Fake news has become widespread, and a large part of the reason for that is that users are unwittingly distributing it through social media. Facebook and WhatsApp (which, as you may know, is owned by Facebook) have faced criticism over how they have allowed this to happen, with many suggesting that the tech giant could do more to prevent the continued propagation.
In India, fake news has lead to a number of lynchings of suspected child kidnappers, many of whom have been targeted following fake news distributed through WhatsApp. The Indian government has strongly condemned the events, and after urging WhatsApp to take some action the company has complied.
Part of the full-page advert from WhatsApp - for the full document see the attachment at the bottom of the page
WhatsApp published a full page advert in a number of Indian newspapers this week stating that "Together we can fight false information", together with a list of tips to help people spot fake news.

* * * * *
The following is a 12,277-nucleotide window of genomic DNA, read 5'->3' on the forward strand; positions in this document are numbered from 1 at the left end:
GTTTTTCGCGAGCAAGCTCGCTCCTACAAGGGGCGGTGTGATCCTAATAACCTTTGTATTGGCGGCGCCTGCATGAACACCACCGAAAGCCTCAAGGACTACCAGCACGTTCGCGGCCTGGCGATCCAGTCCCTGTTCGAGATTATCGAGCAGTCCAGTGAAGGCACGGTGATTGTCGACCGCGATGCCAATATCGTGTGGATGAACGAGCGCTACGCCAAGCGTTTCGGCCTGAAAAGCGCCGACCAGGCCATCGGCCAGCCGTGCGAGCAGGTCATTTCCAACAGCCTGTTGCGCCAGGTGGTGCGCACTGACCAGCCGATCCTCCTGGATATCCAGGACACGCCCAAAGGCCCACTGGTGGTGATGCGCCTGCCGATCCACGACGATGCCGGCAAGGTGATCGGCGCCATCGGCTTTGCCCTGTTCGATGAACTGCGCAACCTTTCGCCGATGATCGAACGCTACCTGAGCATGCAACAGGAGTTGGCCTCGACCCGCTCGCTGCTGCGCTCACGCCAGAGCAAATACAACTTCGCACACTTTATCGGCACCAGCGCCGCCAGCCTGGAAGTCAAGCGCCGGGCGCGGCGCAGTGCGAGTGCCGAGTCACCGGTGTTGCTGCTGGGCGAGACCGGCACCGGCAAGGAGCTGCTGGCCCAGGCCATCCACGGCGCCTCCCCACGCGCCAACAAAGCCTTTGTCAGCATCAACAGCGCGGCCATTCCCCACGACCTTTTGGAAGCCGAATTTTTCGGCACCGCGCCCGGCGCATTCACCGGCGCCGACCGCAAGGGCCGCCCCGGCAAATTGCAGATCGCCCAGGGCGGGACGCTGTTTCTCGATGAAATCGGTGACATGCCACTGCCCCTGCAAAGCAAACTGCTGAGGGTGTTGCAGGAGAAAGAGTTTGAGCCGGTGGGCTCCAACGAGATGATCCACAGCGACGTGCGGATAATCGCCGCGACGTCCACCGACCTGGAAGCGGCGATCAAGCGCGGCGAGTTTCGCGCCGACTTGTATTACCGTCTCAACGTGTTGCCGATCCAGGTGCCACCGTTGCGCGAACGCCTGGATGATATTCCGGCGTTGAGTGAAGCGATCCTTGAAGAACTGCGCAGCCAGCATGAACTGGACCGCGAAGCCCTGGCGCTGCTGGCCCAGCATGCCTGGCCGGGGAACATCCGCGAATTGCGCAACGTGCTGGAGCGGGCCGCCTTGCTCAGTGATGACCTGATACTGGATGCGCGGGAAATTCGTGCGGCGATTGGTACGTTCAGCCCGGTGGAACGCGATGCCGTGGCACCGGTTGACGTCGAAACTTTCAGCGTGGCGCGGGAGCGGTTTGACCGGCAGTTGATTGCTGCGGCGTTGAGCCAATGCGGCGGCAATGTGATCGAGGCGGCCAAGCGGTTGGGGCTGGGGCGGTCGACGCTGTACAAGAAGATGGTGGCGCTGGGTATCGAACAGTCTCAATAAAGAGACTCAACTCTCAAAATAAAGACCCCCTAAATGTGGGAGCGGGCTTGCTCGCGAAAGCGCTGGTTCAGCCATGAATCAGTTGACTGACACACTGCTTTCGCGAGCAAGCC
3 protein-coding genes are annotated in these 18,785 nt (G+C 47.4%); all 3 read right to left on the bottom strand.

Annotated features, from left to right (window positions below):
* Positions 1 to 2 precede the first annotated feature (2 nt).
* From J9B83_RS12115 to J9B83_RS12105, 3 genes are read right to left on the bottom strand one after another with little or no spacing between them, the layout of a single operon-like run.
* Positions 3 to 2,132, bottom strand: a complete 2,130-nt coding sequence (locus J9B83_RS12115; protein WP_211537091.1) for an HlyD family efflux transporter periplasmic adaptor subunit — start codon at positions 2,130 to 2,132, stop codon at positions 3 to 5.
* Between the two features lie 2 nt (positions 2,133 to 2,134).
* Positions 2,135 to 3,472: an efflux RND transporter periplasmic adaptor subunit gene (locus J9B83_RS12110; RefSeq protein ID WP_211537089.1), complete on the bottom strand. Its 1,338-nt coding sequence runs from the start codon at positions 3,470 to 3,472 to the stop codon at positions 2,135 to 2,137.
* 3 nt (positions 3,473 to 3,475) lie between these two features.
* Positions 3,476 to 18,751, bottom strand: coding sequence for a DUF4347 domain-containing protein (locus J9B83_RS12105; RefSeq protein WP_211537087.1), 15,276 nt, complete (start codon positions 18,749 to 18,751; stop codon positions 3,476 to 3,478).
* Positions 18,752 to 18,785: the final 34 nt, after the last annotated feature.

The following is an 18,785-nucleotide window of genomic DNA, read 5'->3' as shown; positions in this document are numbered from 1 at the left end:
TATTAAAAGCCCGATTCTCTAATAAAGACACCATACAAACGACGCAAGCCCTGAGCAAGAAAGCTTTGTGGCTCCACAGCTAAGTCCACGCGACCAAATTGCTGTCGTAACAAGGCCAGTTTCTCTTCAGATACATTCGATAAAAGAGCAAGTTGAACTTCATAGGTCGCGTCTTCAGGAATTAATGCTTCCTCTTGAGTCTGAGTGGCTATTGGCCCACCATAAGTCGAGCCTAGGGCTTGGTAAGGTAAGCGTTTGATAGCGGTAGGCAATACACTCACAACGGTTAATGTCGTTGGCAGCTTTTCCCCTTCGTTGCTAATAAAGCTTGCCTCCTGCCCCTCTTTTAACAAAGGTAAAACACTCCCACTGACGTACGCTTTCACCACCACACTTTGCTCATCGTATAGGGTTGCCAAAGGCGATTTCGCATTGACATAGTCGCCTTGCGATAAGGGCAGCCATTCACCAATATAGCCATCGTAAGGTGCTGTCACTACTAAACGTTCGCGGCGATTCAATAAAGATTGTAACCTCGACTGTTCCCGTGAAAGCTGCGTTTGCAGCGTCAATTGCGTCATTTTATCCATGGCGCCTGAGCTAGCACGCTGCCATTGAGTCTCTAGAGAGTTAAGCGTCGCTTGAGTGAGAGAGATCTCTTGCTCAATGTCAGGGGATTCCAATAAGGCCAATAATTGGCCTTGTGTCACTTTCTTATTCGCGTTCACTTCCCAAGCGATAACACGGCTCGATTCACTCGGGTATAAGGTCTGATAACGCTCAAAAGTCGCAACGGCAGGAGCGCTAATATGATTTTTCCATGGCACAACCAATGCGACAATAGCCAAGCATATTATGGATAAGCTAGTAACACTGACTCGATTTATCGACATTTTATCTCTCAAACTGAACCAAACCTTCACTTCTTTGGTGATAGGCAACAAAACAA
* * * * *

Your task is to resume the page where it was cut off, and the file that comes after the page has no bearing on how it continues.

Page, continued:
In other news, Facebook have announced that they will not remove fake news from their social media platform as it does not break their rules. The announcement was prompted by CNN reporter, Oliver Darcy, who asked via Twitter why Info Wars was still allowed on the social media platform.
Whilst they say that "banning these Pages would be contrary to the basic principles of free speech" they do seem to accept that promoting news stories deemed to be false would be wrong. Instead, they say, they will demote individual posts deemed to be false, and repeat offenders will also be demoted, meaning that they will lose around 80% of their traffic.
Whilst it would be convenient if social media would block fake news, the reality is that it is up to the users to use their judgement, and to educate those who lack it.